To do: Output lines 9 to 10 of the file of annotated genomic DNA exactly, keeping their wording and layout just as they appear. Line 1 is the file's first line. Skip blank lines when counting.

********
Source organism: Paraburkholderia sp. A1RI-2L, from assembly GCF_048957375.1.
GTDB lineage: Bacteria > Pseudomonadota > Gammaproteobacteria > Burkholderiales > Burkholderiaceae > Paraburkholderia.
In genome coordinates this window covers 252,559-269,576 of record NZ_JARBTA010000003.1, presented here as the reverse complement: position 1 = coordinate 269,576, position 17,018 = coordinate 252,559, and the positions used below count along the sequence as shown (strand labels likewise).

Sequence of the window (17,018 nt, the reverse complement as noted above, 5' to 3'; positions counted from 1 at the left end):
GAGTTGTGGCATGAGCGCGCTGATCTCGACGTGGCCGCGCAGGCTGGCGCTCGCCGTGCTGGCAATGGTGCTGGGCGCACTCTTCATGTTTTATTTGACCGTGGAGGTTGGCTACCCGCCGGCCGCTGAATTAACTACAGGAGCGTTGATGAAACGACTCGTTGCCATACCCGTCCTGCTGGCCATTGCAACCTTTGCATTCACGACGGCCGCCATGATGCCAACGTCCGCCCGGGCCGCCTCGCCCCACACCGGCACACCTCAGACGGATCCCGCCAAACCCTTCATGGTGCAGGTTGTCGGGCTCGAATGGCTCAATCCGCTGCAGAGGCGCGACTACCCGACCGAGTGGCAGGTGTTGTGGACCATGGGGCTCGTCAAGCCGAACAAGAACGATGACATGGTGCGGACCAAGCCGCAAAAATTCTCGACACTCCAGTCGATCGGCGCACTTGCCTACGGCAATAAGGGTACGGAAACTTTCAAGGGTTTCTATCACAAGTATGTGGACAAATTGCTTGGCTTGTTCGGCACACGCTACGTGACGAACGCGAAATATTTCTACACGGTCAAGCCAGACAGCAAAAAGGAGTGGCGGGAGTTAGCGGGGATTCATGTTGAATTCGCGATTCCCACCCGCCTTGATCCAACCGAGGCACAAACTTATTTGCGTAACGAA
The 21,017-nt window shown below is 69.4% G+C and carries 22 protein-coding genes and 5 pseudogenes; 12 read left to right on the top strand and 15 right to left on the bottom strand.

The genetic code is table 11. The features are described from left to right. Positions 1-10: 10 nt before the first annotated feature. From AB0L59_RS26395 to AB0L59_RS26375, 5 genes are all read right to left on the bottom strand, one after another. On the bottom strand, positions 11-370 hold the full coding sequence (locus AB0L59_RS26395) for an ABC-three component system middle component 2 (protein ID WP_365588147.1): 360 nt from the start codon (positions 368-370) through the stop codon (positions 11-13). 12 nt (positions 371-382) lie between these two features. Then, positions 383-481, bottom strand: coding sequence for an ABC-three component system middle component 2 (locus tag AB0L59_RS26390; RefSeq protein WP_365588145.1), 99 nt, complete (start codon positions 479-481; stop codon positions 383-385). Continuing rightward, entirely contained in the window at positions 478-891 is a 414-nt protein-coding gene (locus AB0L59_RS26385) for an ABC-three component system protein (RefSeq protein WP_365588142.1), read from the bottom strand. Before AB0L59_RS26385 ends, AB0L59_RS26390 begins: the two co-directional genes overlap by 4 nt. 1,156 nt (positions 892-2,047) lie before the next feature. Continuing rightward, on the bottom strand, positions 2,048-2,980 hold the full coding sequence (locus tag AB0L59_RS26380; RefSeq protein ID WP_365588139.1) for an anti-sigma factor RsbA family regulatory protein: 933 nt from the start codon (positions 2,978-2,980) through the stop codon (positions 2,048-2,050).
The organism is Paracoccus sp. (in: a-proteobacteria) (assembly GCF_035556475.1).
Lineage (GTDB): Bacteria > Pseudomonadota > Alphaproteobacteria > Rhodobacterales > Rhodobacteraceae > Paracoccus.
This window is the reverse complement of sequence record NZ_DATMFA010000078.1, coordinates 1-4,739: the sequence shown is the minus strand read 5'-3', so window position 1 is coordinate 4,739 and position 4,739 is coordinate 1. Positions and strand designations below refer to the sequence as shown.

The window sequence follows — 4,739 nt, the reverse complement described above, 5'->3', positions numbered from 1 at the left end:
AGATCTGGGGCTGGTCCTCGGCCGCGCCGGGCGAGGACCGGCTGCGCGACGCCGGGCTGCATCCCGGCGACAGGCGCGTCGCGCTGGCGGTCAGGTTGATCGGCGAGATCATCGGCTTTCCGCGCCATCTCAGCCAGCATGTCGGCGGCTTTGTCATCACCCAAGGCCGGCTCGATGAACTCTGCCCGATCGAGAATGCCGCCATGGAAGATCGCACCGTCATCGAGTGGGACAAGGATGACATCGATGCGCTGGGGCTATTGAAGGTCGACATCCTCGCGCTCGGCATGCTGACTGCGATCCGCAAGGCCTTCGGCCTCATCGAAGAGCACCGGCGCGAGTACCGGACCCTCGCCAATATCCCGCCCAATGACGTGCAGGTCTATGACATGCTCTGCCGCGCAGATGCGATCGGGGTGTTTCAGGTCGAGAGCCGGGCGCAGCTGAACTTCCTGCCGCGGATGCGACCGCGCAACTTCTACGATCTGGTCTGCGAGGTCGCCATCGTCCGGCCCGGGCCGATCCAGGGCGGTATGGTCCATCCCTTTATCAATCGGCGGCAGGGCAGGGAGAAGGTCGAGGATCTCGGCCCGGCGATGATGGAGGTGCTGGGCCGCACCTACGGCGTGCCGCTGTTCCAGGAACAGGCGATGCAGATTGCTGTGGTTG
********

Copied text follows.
Lineage (GTDB): Bacteria > Pseudomonadota > Alphaproteobacteria > Rhodobacterales > Rhodobacteraceae > Paracoccus.
This window is the reverse complement of sequence record NZ_DATMFA010000078.1, coordinates 1-4,739: the sequence shown is the minus strand read 5'-3', so window position 1 is coordinate 4,739 and position 4,739 is coordinate 1. Positions and strand designations below refer to the sequence as shown.